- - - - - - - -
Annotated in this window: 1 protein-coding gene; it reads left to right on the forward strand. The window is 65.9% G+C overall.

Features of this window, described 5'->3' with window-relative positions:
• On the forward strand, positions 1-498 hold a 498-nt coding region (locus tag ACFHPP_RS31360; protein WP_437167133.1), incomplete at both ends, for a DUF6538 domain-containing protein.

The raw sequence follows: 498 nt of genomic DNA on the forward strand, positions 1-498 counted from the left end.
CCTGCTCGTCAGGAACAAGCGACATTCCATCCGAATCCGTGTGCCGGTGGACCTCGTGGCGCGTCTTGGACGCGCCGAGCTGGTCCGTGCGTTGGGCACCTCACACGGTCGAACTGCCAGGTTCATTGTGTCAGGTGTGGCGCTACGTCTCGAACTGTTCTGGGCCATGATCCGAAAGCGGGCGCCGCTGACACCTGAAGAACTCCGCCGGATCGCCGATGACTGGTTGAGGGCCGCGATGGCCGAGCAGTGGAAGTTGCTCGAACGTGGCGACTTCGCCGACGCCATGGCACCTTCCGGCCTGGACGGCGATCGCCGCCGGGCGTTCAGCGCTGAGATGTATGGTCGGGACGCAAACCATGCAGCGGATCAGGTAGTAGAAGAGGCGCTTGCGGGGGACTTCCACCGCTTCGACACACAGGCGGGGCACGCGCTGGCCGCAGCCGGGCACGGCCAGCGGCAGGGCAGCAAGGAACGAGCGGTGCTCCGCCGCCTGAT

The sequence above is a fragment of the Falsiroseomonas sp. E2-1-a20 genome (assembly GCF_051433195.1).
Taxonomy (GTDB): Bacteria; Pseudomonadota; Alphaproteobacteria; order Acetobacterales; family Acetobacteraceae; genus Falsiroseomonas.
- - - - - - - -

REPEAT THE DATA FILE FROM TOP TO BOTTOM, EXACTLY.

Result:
Annotated in this window: 1 protein-coding gene; it reads left to right on the forward strand. The window is 65.9% G+C overall.

Features of this window, described 5'->3' with window-relative positions:
• On the forward strand, positions 1-498 hold a 498-nt coding region (locus tag ACFHPP_RS31360; protein WP_437167133.1), incomplete at both ends, for a DUF6538 domain-containing protein.

The raw sequence follows: 498 nt of genomic DNA on the forward strand, positions 1-498 counted from the left end.
CCTGCTCGTCAGGAACAAGCGACATTCCATCCGAATCCGTGTGCCGGTGGACCTCGTGGCGCGTCTTGGACGCGCCGAGCTGGTCCGTGCGTTGGGCACCTCACACGGTCGAACTGCCAGGTTCATTGTGTCAGGTGTGGCGCTACGTCTCGAACTGTTCTGGGCCATGATCCGAAAGCGGGCGCCGCTGACACCTGAAGAACTCCGCCGGATCGCCGATGACTGGTTGAGGGCCGCGATGGCCGAGCAGTGGAAGTTGCTCGAACGTGGCGACTTCGCCGACGCCATGGCACCTTCCGGCCTGGACGGCGATCGCCGCCGGGCGTTCAGCGCTGAGATGTATGGTCGGGACGCAAACCATGCAGCGGATCAGGTAGTAGAAGAGGCGCTTGCGGGGGACTTCCACCGCTTCGACACACAGGCGGGGCACGCGCTGGCCGCAGCCGGGCACGGCCAGCGGCAGGGCAGCAAGGAACGAGCGGTGCTCCGCCGCCTGAT

The sequence above is a fragment of the Falsiroseomonas sp. E2-1-a20 genome (assembly GCF_051433195.1).
Taxonomy (GTDB): Bacteria; Pseudomonadota; Alphaproteobacteria; order Acetobacterales; family Acetobacteraceae; genus Falsiroseomonas.